TORONTO (Reuters) - The Canadian dollar slumped to a more than three-month low against its U.S. counterpart on Friday, tracking a slide in equity and commodity markets, as the euro zone crisis was seen extending its reach to France and Germany, and investors worried about a looming U.S. “fiscal cliff.”
Growth in Germany, Europe’s largest economy, is likely to weaken in the next two quarters as firms postpone investments while France’s central bank said it expected the euro zone’s second-largest economy to slip into recession as 2012 ends.
Investors were wary, too, before a Greek parliament vote on Sunday on its 2013 budget. The budget must be passed to unlock a further tranche of international aid.
Meanwhile, in a speech at 1:05 p.m. EST (1805 GMT), newly reelected U.S. President Barack Obama is likely to discuss looming tax hikes and government spending cuts - the so-called fiscal cliff - that would go into effect by the end of the year, possibly driving the U.S. economy into recession unless Congress acts to prevent them.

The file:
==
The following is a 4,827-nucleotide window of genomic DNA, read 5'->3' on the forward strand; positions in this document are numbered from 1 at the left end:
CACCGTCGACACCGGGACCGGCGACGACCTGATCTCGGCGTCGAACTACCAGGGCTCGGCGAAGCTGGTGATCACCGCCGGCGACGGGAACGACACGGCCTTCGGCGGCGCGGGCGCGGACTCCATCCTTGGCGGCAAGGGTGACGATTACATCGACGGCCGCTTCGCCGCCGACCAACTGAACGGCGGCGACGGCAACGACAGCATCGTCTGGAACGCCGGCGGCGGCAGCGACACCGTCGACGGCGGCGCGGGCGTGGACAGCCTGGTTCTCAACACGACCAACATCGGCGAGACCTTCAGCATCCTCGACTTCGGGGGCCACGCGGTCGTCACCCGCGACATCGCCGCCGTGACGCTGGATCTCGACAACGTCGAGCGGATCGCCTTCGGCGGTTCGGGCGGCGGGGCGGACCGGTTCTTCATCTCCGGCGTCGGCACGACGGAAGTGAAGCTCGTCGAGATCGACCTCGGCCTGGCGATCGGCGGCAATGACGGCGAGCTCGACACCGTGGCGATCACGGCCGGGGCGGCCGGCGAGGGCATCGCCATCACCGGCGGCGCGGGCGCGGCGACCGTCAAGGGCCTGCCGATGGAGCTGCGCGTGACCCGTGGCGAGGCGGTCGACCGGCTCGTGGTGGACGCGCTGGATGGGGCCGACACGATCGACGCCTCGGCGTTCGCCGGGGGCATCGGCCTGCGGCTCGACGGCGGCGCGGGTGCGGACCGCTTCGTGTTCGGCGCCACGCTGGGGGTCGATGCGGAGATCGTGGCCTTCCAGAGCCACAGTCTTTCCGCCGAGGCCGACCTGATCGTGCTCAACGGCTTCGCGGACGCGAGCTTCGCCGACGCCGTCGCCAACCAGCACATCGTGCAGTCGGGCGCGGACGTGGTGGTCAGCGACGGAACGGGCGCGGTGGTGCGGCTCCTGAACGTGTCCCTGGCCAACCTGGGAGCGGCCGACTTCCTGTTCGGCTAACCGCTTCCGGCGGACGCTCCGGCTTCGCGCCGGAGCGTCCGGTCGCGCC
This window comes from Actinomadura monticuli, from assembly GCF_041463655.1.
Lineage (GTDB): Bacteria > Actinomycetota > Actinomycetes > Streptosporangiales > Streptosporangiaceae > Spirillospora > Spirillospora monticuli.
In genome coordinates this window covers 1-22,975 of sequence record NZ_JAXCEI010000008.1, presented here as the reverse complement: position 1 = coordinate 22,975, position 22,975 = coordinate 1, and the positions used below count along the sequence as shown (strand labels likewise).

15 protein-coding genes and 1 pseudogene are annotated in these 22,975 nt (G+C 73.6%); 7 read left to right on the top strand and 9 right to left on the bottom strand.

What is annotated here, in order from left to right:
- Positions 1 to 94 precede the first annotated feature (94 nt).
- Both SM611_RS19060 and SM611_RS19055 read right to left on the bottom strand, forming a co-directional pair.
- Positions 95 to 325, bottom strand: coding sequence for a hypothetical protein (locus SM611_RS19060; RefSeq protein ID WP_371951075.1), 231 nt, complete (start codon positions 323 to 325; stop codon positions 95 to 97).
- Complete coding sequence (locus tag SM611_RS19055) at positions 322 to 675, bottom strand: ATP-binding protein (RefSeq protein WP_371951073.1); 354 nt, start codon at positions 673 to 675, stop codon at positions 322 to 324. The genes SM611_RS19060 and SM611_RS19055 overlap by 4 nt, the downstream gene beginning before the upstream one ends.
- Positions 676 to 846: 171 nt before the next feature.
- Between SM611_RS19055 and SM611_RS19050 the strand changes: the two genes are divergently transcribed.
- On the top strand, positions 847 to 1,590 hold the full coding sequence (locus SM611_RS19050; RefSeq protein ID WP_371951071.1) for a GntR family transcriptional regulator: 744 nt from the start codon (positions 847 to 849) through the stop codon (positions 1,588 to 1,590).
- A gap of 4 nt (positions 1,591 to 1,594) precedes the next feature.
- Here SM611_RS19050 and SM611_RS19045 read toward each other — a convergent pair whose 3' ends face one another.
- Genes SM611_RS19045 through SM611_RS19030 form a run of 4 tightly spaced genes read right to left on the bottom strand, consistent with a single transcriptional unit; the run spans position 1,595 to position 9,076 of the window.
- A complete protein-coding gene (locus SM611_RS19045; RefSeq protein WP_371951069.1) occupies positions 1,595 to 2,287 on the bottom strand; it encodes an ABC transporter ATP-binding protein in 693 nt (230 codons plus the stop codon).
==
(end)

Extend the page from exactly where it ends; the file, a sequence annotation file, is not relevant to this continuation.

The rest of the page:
“We have an overarching theme of U.S. dollar strength, we have oil prices having dropped into the low $84s and equity markets that are very weak,” said Camilla Sutton, chief currency strategist at Scotiabank.
Still, Sutton said the Canadian dollar was outperforming other major currencies.
“For Canada, it’s more a story of there hasn’t been any specific domestic news that has hurt us.”
Even better-than-expected Chinese economic data for October, which pointed to a modest rebound in the world’s second largest economy, failed to stem a selloff in riskier assets.
At 9:10 a.m., the Canadian dollar stood at C$1.0015 versus the U.S. dollar, or 99.85 U.S. cents, softer than Thursday’s North American session close at C$1.0004 to the U.S. dollar, or $0.9996.
Earlier, the currency slipped to C$1.0034, or 99.66 U.S. cents, its weakest level since August 3.
Sutton said C$1.0040 was the next significant level of resistance for the U.S. dollar versus Canada’s.
The price of Canadian government debt rose across the curve. The two-year government of Canada bond was up 3 Canadian cents to yield 1.059 percent, while the benchmark 10-year bond added 25 Canadian cents to yield 1.685 percent.
Editing by Bernadette Baum